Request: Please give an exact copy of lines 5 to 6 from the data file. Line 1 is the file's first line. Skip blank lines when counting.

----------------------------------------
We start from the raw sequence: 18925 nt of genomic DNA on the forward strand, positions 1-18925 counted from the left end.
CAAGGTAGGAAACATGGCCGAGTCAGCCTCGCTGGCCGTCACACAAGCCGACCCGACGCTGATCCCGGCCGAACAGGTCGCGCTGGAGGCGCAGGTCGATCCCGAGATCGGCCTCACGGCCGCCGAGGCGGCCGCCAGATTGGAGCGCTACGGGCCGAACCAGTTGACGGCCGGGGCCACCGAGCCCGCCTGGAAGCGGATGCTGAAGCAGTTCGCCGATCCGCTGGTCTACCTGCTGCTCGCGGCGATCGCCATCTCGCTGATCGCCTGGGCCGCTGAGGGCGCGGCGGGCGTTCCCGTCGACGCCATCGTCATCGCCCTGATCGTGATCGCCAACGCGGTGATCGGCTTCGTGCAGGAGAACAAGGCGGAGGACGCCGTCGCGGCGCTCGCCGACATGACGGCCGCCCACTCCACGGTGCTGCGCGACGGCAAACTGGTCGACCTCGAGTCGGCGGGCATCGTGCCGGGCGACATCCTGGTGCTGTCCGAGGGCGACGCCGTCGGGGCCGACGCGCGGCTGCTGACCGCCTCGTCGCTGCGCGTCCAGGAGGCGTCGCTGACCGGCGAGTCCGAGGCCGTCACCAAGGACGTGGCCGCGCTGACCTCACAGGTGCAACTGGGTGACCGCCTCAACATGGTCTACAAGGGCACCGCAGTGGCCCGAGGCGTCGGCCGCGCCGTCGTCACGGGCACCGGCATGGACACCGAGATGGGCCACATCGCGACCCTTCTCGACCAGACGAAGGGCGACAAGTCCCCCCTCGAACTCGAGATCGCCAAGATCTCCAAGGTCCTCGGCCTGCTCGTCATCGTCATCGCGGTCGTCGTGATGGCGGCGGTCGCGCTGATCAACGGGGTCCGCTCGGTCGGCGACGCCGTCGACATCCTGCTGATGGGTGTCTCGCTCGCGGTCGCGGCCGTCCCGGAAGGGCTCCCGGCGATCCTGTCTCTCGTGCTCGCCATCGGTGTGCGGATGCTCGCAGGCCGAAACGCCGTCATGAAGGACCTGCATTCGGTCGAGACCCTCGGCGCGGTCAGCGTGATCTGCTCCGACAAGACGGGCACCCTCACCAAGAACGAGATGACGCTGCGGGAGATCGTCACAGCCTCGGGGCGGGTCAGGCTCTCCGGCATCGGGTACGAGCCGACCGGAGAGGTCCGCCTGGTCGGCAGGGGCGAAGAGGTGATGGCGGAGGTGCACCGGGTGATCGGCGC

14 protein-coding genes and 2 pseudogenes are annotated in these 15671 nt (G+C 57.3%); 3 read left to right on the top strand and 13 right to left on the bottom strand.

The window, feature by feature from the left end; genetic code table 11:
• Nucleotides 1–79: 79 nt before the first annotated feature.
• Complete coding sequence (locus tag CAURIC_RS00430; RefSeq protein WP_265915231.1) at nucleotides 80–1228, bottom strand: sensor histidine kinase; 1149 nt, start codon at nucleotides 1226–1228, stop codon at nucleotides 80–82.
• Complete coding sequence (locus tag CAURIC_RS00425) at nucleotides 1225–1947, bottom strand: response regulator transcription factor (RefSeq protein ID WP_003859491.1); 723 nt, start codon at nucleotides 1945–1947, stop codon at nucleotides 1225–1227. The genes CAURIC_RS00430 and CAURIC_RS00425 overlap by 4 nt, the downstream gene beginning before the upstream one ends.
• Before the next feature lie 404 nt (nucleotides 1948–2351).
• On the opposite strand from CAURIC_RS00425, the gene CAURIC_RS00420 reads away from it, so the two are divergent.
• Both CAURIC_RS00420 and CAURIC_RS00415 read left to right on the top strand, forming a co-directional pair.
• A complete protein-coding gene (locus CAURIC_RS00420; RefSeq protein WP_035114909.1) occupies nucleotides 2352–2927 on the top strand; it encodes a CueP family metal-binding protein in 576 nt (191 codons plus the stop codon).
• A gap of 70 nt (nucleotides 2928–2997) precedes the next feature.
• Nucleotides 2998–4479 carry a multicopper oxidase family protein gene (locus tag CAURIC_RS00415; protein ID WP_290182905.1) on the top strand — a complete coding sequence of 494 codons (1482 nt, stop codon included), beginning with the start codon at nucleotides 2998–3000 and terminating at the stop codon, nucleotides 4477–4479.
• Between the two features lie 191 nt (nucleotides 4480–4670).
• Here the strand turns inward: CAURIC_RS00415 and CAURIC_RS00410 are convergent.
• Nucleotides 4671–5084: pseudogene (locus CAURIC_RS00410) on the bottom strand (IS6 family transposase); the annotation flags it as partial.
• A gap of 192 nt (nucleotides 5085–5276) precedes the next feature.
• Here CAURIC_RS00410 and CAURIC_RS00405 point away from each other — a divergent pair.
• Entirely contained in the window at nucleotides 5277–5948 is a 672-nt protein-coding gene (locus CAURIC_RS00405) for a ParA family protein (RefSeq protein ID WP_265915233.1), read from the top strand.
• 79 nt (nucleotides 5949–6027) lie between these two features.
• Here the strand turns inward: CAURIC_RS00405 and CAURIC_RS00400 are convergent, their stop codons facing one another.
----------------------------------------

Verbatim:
• Nucleotides 1–79: 79 nt before the first annotated feature.
• Complete coding sequence (locus tag CAURIC_RS00430; RefSeq protein WP_265915231.1) at nucleotides 80–1228, bottom strand: sensor histidine kinase; 1149 nt, start codon at nucleotides 1226–1228, stop codon at nucleotides 80–82.